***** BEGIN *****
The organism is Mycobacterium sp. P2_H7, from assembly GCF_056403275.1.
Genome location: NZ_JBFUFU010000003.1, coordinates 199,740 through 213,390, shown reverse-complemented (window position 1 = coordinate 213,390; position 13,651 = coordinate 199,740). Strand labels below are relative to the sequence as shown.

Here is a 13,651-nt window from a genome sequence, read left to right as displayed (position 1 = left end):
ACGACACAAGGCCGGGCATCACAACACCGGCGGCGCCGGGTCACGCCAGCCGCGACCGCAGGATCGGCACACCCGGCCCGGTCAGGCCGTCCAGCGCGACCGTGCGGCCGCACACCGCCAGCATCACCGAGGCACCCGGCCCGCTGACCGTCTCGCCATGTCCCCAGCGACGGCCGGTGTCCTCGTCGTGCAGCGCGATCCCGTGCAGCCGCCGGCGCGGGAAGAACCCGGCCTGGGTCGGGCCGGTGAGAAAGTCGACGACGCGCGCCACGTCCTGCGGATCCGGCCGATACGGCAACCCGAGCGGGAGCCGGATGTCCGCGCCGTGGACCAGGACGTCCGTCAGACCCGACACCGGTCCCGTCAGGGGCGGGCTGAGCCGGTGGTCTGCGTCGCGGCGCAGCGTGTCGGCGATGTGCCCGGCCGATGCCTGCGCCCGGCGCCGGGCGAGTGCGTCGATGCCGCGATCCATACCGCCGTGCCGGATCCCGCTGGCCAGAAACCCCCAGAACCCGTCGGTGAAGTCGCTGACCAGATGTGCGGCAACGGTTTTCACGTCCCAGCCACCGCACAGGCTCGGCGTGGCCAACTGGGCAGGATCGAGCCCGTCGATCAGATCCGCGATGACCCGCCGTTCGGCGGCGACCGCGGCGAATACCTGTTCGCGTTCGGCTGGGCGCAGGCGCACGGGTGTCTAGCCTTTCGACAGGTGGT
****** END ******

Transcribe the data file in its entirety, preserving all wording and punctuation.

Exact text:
The organism is Mycobacterium sp. P2_H7, from assembly GCF_056403275.1.
Genome location: NZ_JBFUFU010000003.1, coordinates 199,740 through 213,390, shown reverse-complemented (window position 1 = coordinate 213,390; position 13,651 = coordinate 199,740). Strand labels below are relative to the sequence as shown.

Here is a 13,651-nt window from a genome sequence, read left to right as displayed (position 1 = left end):
ACGACACAAGGCCGGGCATCACAACACCGGCGGCGCCGGGTCACGCCAGCCGCGACCGCAGGATCGGCACACCCGGCCCGGTCAGGCCGTCCAGCGCGACCGTGCGGCCGCACACCGCCAGCATCACCGAGGCACCCGGCCCGCTGACCGTCTCGCCATGTCCCCAGCGACGGCCGGTGTCCTCGTCGTGCAGCGCGATCCCGTGCAGCCGCCGGCGCGGGAAGAACCCGGCCTGGGTCGGGCCGGTGAGAAAGTCGACGACGCGCGCCACGTCCTGCGGATCCGGCCGATACGGCAACCCGAGCGGGAGCCGGATGTCCGCGCCGTGGACCAGGACGTCCGTCAGACCCGACACCGGTCCCGTCAGGGGCGGGCTGAGCCGGTGGTCTGCGTCGCGGCGCAGCGTGTCGGCGATGTGCCCGGCCGATGCCTGCGCCCGGCGCCGGGCGAGTGCGTCGATGCCGCGATCCATACCGCCGTGCCGGATCCCGCTGGCCAGAAACCCCCAGAACCCGTCGGTGAAGTCGCTGACCAGATGTGCGGCAACGGTTTTCACGTCCCAGCCACCGCACAGGCTCGGCGTGGCCAACTGGGCAGGATCGAGCCCGTCGATCAGATCCGCGATGACCCGCCGTTCGGCGGCGACCGCGGCGAATACCTGTTCGCGTTCGGCTGGGCGCAGGCGCACGGGTGTCTAGCCTTTCGACAGGTGGT